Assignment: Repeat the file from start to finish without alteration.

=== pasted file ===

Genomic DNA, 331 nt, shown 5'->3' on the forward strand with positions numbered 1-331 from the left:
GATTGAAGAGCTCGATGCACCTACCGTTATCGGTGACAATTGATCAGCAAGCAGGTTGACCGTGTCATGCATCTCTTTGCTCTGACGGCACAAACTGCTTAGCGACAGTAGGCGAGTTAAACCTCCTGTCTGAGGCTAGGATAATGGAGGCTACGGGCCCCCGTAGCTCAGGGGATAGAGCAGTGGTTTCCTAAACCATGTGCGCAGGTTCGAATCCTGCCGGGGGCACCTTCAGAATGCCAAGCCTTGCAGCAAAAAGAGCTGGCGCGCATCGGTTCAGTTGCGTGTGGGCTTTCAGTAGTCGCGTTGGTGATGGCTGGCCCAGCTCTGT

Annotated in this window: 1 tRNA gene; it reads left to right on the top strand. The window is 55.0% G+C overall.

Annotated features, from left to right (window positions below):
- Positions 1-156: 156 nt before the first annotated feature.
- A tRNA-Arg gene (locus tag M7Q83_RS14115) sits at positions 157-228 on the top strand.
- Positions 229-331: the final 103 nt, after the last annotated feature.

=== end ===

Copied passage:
Genomic DNA, 331 nt, shown 5'->3' on the forward strand with positions numbered 1-331 from the left:
GATTGAAGAGCTCGATGCACCTACCGTTATCGGTGACAATTGATCAGCAAGCAGGTTGACCGTGTCATGCATCTCTTTGCTCTGACGGCACAAACTGCTTAGCGACAGTAGGCGAGTTAAACCTCCTGTCTGAGGCTAGGATAATGGAGGCTACGGGCCCCCGTAGCTCAGGGGATAGAGCAGTGGTTTCCTAAACCATGTGCGCAGGTTCGAATCCTGCCGGGGGCACCTTCAGAATGCCAAGCCTTGCAGCAAAAAGAGCTGGCGCGCATCGGTTCAGTTGCGTGTGGGCTTTCAGTAGTCGCGTTGGTGATGGCTGGCCCAGCTCTGT

Annotated in this window: 1 tRNA gene; it reads left to right on the top strand. The window is 55.0% G+C overall.

Annotated features, from left to right (window positions below):
- Positions 1-156: 156 nt before the first annotated feature.
- A tRNA-Arg gene (locus tag M7Q83_RS14115) sits at positions 157-228 on the top strand.
- Positions 229-331: the final 103 nt, after the last annotated feature.